Heather MacMurdo is sitting in her living room next to a plate of homemade chocolate chip cookies and draws her long auburn hair behind her ear. She’s 13 – with sparkling blue eyes. Smiling wide, she’s chatting about how much she loves her teachers and her new school. Someday she hopes to be a writer. She’s an avid baker and loves crafts, but also likes hanging out at the mall with her friends. Her favourite drink: Starbucks’ Cotton Candy Frappuccino.
The MacMurdo household is bustling! Jen and Jason have four children: Scott, 14, the household sports authority, then Heather, followed by 10 year old Abby their tiny dancer and seven year old Jack, the family comedian. They are all redheads – including their pets: Buddy, a four-year-old Lab, Kevin the cat and Dory, an orange beta fish!
Jen is seated next to Heather, beaming. She’s proud of her daughter, absolutely, but she’s smiling because she’s grateful that Heather is here, in this moment, a bubbly teenager. This and all other moments big and small made possible by a lifetime of care at CHEO.
At just 10 days old, Heather had her first of six open heart surgeries to date including four valve repairs and two emergency surgeries back-to-back. She has challenged the CHEO cardiology team, especially her surgeon, Dr. Gyaandeo Maharajh. Heather knows her story – but doesn’t recall the pain, or just how sick she was that December when she was four. What she does remember is Dr. Maharajh always making her smile – and Tara, the nurse who was always so kind. She remembers Molly Penny, CHEO’s therapeutic clown and watching Disney movies with her mom in her room while recovering in isolation.
Jen, however, remembers it all – vividly. She recalls anxiously waiting for word of how Heather fared with each surgery, putting her faith in Dr. Maharajh and the heart and lung bypass machine that would keep Heather alive during those surgeries when her heart had to be stopped. “I can’t let my mind go there… late at night,” she says quietly. “He saved her life! How do you thank a man who has literally held your daughter’s heart in his hands?”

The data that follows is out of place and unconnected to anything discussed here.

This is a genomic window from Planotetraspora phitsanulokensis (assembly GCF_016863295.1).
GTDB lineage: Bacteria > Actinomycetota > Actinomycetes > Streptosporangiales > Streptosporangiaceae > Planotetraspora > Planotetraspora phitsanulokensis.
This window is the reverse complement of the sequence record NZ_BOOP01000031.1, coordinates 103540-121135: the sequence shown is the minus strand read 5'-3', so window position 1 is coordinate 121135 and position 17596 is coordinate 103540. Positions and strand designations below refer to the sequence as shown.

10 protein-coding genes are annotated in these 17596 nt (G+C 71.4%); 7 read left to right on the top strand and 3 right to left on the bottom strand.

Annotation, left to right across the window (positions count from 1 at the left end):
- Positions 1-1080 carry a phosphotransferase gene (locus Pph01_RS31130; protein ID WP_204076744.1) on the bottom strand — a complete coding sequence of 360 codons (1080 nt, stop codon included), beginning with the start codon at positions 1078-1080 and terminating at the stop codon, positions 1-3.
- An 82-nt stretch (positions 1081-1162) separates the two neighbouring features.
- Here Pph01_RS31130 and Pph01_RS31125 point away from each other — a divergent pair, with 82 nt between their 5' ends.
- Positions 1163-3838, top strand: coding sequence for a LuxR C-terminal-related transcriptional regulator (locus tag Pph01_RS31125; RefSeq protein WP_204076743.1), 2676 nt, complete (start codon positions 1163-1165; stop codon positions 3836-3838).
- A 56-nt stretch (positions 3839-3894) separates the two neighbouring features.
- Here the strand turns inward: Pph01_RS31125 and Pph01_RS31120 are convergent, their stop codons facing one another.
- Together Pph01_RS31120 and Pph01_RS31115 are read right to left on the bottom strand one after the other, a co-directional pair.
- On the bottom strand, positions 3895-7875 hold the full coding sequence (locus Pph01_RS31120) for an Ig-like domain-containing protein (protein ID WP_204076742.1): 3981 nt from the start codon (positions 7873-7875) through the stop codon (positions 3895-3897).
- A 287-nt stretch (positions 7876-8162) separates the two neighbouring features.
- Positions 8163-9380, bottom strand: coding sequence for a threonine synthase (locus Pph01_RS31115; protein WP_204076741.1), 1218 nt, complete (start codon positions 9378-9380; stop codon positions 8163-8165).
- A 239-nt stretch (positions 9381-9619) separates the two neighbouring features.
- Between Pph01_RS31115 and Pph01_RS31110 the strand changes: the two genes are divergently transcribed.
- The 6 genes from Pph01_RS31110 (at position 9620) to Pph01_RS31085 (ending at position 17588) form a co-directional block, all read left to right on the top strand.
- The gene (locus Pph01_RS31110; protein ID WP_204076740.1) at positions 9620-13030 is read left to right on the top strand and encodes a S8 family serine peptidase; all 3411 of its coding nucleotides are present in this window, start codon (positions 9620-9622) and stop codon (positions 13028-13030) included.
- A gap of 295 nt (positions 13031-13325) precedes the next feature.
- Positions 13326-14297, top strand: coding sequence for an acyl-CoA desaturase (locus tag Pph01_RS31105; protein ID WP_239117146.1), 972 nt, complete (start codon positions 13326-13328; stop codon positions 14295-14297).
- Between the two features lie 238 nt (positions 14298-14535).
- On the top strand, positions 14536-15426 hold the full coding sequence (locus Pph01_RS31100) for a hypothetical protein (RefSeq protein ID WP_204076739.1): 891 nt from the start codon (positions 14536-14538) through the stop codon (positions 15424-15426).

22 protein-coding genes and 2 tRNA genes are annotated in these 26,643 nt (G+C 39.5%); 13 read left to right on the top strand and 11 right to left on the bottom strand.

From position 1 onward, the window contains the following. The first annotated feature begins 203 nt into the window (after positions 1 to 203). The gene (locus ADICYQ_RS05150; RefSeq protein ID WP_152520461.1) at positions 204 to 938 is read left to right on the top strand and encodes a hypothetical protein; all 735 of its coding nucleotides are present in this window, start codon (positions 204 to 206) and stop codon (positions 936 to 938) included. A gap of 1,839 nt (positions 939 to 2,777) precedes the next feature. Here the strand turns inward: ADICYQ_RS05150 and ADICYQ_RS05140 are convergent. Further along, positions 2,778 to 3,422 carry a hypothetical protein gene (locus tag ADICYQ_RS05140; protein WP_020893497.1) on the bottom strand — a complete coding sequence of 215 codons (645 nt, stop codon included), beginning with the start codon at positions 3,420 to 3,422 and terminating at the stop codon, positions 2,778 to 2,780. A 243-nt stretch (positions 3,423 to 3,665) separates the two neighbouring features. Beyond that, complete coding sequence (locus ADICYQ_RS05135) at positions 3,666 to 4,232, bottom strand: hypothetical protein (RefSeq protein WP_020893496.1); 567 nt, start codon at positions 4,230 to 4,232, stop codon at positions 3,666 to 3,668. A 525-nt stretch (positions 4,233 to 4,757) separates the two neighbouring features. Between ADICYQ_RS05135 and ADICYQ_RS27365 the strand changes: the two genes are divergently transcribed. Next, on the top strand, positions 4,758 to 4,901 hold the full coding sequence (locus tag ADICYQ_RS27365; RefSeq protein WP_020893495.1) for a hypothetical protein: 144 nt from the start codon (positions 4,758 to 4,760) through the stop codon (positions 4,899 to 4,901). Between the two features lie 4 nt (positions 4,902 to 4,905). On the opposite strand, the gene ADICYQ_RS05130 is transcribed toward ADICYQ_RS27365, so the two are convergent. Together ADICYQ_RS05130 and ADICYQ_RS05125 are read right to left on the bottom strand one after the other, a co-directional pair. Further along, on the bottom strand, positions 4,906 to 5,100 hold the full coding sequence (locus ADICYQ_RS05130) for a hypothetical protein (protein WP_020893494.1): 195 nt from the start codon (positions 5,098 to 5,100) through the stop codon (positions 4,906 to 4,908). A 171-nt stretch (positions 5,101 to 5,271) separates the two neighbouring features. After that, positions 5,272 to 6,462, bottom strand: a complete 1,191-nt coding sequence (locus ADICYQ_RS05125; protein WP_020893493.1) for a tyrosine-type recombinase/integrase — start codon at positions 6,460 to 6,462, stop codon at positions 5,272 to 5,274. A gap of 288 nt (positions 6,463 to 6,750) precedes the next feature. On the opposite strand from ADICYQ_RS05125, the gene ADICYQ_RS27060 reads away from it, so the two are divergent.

Memories also flood back of that fateful December 2009. Heather’s most threatening moment came in the form of a sinister strep infection that undid the cardiology team’s latest miracle. Septic shock caused Heather’s new valve to fail. Jen can still hear the team in the Pediatric Intensive Care Unit (PICU) telling her and Jason their daughter might not make it through the night. Jen was pregnant, taking up residence at her daughter’s bedside while Jason held down the fort at home with help from family. Their greatest gift that year was Heather going home on Christmas Day.
Despite everything she’s been through – Heather still goes to CHEO with a smile. There is a comprehensive annual visit complete with ultrasound, echocardiogram and EKG. “We never take that appointment for granted,” Jen says, exhaling. “Every time we get to walk out the door is a blessing. Heather has managed to avoid many of the challenges cardiac kids have due to medications and anaesthesia. We’re amazed at what she’s capable of!”
Recently, Heather was tasked with creating a timeline of her life – featuring 10 items. She struggled – noting the birth of her brother and the day Buddy joined the family. Her surgeries didn’t make the list. “I told her it might be worth mentioning,” laughs Jen. “But it’s not something that she feels defines her.”
Somewhere in the future, Heather’s timeline will be punctuated with another surgery. No one knows when. But, the one thing she and her family can totally agree on – is that at CHEO, her heart couldn’t be in better hands.